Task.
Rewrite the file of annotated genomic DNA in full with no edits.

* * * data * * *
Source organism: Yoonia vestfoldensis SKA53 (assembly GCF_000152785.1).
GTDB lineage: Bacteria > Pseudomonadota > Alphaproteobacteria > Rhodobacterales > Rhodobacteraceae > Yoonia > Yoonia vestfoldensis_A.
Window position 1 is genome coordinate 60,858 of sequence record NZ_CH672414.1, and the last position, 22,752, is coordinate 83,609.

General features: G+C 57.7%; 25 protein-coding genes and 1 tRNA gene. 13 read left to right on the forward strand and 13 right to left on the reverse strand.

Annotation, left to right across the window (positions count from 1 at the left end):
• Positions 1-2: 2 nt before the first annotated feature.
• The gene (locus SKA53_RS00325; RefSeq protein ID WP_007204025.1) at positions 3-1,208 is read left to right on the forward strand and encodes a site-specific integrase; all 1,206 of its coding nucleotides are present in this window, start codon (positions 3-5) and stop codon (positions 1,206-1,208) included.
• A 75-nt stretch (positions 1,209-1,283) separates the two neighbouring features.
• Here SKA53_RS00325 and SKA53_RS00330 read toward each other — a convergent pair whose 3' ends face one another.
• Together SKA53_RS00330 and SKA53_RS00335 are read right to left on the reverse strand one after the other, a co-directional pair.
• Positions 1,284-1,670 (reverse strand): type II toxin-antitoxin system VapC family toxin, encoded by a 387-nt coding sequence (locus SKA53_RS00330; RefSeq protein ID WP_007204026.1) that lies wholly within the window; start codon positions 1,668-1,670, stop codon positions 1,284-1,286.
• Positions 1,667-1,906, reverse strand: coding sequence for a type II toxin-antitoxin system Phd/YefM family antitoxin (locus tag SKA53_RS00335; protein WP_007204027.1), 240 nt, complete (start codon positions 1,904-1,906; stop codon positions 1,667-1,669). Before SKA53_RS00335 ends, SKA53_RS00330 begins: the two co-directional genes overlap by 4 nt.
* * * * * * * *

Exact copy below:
Source organism: Yoonia vestfoldensis SKA53 (assembly GCF_000152785.1).
GTDB lineage: Bacteria > Pseudomonadota > Alphaproteobacteria > Rhodobacterales > Rhodobacteraceae > Yoonia > Yoonia vestfoldensis_A.
Window position 1 is genome coordinate 60,858 of sequence record NZ_CH672414.1, and the last position, 22,752, is coordinate 83,609.

General features: G+C 57.7%; 25 protein-coding genes and 1 tRNA gene. 13 read left to right on the forward strand and 13 right to left on the reverse strand.

Annotation, left to right across the window (positions count from 1 at the left end):
• Positions 1-2: 2 nt before the first annotated feature.
• The gene (locus SKA53_RS00325; RefSeq protein ID WP_007204025.1) at positions 3-1,208 is read left to right on the forward strand and encodes a site-specific integrase; all 1,206 of its coding nucleotides are present in this window, start codon (positions 3-5) and stop codon (positions 1,206-1,208) included.
• A 75-nt stretch (positions 1,209-1,283) separates the two neighbouring features.
• Here SKA53_RS00325 and SKA53_RS00330 read toward each other — a convergent pair whose 3' ends face one another.
• Together SKA53_RS00330 and SKA53_RS00335 are read right to left on the reverse strand one after the other, a co-directional pair.
• Positions 1,284-1,670 (reverse strand): type II toxin-antitoxin system VapC family toxin, encoded by a 387-nt coding sequence (locus SKA53_RS00330; RefSeq protein ID WP_007204026.1) that lies wholly within the window; start codon positions 1,668-1,670, stop codon positions 1,284-1,286.
• Positions 1,667-1,906, reverse strand: coding sequence for a type II toxin-antitoxin system Phd/YefM family antitoxin (locus tag SKA53_RS00335; protein WP_007204027.1), 240 nt, complete (start codon positions 1,904-1,906; stop codon positions 1,667-1,669). Before SKA53_RS00335 ends, SKA53_RS00330 begins: the two co-directional genes overlap by 4 nt.